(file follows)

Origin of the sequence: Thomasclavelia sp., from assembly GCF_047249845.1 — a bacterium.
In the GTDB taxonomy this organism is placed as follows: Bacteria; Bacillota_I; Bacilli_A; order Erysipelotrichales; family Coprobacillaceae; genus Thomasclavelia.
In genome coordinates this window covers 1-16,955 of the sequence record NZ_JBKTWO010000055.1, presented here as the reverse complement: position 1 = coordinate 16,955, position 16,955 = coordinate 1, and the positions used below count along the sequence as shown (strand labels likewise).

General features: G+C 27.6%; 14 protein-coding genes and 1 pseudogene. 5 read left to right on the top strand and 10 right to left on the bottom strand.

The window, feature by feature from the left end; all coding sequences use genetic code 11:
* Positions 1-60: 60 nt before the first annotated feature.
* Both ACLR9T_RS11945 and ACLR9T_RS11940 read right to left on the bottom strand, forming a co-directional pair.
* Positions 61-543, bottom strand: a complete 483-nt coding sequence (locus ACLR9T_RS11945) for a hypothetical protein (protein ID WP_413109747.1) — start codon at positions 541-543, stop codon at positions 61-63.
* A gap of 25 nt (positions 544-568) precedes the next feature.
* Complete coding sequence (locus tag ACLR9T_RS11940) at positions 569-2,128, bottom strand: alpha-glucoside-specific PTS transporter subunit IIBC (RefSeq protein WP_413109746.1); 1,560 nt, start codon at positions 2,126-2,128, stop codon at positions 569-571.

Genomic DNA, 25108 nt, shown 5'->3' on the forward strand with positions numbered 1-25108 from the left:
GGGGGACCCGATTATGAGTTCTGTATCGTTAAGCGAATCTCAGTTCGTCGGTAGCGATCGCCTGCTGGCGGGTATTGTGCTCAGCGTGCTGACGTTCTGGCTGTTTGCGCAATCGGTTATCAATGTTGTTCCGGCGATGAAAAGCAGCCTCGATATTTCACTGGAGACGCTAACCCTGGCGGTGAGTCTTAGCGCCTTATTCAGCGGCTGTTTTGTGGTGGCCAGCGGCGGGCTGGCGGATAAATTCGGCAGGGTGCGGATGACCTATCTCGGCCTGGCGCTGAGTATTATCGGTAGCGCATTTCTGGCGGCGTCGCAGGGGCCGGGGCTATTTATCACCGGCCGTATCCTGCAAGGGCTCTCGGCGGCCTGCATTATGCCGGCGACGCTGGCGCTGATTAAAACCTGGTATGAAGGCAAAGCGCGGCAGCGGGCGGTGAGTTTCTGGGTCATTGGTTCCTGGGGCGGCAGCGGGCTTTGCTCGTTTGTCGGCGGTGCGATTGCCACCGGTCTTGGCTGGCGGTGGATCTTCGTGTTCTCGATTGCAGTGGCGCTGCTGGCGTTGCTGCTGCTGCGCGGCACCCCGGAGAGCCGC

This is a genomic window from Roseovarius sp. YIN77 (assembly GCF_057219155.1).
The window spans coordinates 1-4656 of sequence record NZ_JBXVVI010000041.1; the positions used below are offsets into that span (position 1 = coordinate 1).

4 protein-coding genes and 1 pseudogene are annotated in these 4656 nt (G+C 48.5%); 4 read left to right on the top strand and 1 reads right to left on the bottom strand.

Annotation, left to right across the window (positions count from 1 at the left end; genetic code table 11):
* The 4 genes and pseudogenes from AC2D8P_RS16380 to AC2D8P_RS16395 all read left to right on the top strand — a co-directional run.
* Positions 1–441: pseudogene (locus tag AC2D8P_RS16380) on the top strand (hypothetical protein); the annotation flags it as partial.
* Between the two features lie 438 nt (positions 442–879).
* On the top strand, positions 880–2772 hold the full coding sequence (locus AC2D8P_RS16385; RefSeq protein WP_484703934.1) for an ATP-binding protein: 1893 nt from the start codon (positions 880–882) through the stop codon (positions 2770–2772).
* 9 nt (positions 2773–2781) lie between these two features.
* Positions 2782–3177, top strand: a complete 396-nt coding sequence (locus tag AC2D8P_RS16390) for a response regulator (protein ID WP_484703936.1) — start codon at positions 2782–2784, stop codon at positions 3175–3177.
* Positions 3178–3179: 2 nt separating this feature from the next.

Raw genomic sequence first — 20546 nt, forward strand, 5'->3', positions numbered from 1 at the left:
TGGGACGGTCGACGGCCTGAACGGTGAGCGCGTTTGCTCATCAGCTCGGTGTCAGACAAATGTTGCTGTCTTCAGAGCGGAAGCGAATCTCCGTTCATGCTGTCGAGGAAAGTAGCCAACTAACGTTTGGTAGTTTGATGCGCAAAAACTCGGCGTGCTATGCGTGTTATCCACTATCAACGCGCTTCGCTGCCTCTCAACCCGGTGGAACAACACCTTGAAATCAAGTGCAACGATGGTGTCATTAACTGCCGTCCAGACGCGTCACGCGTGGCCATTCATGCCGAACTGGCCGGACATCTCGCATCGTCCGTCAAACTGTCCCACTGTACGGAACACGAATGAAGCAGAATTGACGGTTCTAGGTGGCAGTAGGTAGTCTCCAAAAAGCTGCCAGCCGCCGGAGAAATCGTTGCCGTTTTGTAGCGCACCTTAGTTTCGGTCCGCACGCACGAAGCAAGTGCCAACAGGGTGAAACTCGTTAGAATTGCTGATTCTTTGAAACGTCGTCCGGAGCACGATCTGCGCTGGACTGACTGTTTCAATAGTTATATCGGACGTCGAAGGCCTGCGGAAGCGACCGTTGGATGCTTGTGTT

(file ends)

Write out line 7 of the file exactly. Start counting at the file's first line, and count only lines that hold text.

* Both ACLR9T_RS11945 and ACLR9T_RS11940 read right to left on the bottom strand, forming a co-directional pair.